We also recognize that midwifery is one of the most effective best buys in providing a continuum of care for women, including drastically improving the care mothers and their newborns receive. Yet the reality is that midwives account for less than 10 percent of the global health workforce. They are still undervalued, under-utilized, and lack the resources they need to drive impact at scale. However, universal coverage of midwife-delivered interventions could allow 4.3 million lives to be saved annually by 2035.4 A full package of midwifery services, including family planning, can avert 83 percent of all maternal deaths, stillbirths, and newborn deaths.5 That’s why – following the 2018 Lancet Commission on High Quality Health Systems’ recommendation – we have been taking a deeper look at how to redesign health systems to provide the right services, such as midwifery, at the right level, by the right provider.6,7
Finally, we know that while maternal undernutrition does not receive adequate attention, it is the underlying risk factor of one in five maternal deaths and accounts for seven percent of the global disease burden.8 Maternal undernutrition also increases the risk of neonatal mortality, perinatal mortality, stillbirths, preterm births, neural tube defects, newborns with low birthweight, and those born small-for-gestational age. Given this data, we are working with our grantees and partners to incorporate maternal nutrition interventions for women into the health system before conception, during antenatal care, and after giving birth so they start and remain healthy and pass this strong foundation to their newborns – including supplements like iron and folic acid, IV iron, multiple micronutrient supplements (MMS), and balanced energy protein (BEP) to name a few.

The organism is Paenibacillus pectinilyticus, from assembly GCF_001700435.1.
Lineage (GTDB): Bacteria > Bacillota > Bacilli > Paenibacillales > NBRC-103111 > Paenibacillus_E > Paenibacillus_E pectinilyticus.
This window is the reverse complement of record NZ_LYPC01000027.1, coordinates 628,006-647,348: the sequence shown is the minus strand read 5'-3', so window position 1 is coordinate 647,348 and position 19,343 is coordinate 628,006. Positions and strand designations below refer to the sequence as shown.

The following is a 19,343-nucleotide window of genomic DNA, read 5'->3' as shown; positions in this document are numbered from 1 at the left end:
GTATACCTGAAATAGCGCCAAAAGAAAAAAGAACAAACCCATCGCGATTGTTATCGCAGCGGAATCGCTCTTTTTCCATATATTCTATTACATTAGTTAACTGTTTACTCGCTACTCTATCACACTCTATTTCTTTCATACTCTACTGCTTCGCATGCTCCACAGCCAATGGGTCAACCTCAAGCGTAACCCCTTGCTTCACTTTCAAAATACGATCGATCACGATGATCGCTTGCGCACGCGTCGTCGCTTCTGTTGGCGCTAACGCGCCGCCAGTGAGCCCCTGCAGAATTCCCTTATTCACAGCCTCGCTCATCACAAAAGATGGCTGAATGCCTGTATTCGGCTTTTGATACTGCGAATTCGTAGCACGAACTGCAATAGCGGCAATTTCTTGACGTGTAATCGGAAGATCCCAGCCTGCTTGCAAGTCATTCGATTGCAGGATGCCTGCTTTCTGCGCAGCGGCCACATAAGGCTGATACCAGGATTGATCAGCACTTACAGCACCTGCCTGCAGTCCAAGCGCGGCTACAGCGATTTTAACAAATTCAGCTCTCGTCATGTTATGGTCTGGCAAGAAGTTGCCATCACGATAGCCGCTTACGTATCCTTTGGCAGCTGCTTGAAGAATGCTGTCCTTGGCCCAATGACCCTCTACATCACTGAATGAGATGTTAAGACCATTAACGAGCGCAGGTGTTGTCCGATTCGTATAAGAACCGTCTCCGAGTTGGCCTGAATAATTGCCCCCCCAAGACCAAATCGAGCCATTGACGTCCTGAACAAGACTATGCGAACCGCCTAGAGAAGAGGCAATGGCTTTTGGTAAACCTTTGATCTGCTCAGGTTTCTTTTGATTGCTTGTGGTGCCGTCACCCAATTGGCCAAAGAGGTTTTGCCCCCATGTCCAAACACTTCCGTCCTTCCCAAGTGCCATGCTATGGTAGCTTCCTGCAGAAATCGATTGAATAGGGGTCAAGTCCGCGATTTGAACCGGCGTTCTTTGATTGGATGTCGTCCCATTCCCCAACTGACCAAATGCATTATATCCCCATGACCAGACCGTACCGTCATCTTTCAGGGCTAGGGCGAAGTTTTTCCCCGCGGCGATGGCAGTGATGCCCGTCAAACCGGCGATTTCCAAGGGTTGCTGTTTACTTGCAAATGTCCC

Having spent decades working in women’s health, I’ve seen first-hand how critical these interventions are in addressing micronutrient deficiencies and ultimately, protecting the lives of mothers and newborns. For example, we know that anemia – a condition that affects nearly 30 percent of women of reproductive age – can put mothers at risk for a range of serious complications, including postpartum hemorrhage (PPH).9 PPH is one of the most dramatic and scary events to witness, and often leaves unskilled providers without hope of saving the mother’s life. What’s more, when a woman is hemorrhaging, the focus is on the mother and often providers are unable to perform the most crucial newborn interventions such as resuscitation or warming skin-to-skin care. These deadly situations can largely be avoided by addressing nutritional needs before a woman becomes pregnant and throughout pregnancy, with supplements and IV iron when diagnosed – effectively giving mothers the resilience and strength they need for a safe and healthy delivery.